HONG KONG: Asian markets on Tuesday followed a positive lead from Wall Street while the euro retreated as investors kept a cautious eye on Europe, where Greece is struggling to pay its debts.
Tokyo jumped 1.40 percent, or 274.60 points, to finish at 19,909.09 and Shanghai rallied 1.82 percent, or 76.55 points, to 4,293.62. Hong Kong surged 2.79 percent, or 755.56 points, to 27,850.49.
Sydney gained 0.67 percent, or 39.2 points, to 5,872.3 but Seoul was marginally lower, edging down 1.92 points to 2,144.79.
The gains reversed some of the losses suffered on Monday, partly on fears about Greece’s future in the eurozone as Athens tries to secure billions of euros in bailout cash to pay its enormous debts.
With creditors refusing to extend a repayment deadline while also haggling over its bailout reforms, the Greek government has ordered all public agencies to hand over their financial reserves.
“With this act, the government hopes to cover urgent needs of the state amounting to three billion euros for the next 15 days,” said a decree, which still needs adoption by the parliament.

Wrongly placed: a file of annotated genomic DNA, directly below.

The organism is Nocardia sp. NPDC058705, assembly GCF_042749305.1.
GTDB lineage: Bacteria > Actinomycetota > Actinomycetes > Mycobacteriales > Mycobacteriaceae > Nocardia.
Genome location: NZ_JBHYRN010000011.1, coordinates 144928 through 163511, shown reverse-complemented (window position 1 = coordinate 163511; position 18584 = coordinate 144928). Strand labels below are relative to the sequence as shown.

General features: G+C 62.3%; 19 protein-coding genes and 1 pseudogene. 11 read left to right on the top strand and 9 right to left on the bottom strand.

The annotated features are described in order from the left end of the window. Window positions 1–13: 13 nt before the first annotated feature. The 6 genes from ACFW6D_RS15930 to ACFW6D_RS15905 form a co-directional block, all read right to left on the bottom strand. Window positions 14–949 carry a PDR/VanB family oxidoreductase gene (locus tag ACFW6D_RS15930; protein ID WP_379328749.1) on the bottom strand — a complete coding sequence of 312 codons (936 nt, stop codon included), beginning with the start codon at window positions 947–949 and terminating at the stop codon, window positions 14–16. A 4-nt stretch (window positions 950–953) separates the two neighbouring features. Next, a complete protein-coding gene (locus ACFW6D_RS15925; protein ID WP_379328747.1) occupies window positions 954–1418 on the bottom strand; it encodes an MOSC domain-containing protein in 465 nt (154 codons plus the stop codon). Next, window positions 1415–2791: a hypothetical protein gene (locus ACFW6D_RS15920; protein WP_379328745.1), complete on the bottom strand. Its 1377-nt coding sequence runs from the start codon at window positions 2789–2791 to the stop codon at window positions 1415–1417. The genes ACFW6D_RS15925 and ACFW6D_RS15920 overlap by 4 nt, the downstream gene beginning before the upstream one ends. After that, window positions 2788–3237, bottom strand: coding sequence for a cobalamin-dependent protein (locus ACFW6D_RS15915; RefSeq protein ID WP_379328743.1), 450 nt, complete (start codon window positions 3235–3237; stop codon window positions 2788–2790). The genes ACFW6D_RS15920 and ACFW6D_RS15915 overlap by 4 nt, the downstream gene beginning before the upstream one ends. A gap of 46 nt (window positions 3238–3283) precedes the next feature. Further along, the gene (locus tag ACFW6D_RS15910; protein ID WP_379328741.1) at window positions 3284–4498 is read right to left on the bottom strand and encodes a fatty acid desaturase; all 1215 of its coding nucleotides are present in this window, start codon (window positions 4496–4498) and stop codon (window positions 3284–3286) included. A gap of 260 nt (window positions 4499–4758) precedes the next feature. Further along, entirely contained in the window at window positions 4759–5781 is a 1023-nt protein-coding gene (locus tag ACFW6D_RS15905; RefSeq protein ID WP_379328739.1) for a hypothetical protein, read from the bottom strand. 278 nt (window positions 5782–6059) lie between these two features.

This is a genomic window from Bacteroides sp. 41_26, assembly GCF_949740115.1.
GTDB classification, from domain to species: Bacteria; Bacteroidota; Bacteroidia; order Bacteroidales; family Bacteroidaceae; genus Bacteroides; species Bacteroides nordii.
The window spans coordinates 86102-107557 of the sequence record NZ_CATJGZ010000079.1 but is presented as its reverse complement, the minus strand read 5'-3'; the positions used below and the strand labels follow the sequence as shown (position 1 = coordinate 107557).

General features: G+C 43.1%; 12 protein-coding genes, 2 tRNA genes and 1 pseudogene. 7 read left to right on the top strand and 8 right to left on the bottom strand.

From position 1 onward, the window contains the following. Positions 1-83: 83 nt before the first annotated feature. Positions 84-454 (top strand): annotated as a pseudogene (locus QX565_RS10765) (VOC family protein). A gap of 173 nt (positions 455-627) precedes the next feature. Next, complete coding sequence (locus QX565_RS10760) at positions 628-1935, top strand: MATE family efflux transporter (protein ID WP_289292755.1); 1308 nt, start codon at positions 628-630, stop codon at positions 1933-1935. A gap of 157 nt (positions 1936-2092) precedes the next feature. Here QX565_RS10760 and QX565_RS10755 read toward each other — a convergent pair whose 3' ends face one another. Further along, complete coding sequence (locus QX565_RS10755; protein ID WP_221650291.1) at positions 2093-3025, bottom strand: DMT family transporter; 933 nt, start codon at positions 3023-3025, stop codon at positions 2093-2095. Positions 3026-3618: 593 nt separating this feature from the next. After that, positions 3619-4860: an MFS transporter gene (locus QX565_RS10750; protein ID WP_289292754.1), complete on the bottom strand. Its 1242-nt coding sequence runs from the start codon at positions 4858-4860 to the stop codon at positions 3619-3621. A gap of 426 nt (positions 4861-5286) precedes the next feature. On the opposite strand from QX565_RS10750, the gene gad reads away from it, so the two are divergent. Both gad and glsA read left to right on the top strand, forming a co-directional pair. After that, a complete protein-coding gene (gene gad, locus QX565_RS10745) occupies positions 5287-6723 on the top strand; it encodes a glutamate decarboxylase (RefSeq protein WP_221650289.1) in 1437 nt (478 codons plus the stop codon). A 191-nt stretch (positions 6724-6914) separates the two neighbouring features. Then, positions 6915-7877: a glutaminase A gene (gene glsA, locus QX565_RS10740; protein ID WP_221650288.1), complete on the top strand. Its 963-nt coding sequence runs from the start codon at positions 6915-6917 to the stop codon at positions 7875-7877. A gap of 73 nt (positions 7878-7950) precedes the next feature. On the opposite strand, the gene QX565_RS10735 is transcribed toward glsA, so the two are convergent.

The euro fell in foreign exchange markets Tuesday, buying $1.0677 and 127.74 yen against $1.0741 and 128.05 yen on Wall Street.
Hong Kong and Shanghai resumed their upward trend following sharp losses Monday, after China’s stock market regulator tightened rules on trading with borrowed money and increased the supply of shares for short-selling.
Confidence was buoyed by Sunday’s cut by the People’s Bank of China in the amount of cash which banks must hold in reserve. The move was aimed at helping kick-start the economy, which grew in January-March at its slowest quarterly pace for six years.
The next indicator on the state of China’s economy comes with HSBC’s preliminary index of manufacturing activity on Thursday.
US traders welcomed China’s move. The Dow jumped 1.17 percent on Monday, the S&P 500 rose 0.92 percent and the Nasdaq rallied 1.27 percent.
The dollar edged up despite a key Federal Reserve official suggesting that a US rate rise could be put back.
New York Fed president William Dudley said recent inflation data was not strong enough to warrant an increase even though economic growth was healthy.
The dollar was at 119.64 yen against 119.22 yen, and sharply higher than 118.62 yen in Tokyo earlier Monday.
Oil prices retreated. US benchmark West Texas Intermediate for May delivery declined 44 cents to $55.94 while Brent crude for June fell 56 cents to $62.89 in afternoon trade.
Gold fetched $1,196.95 against $1,200.30 late Monday.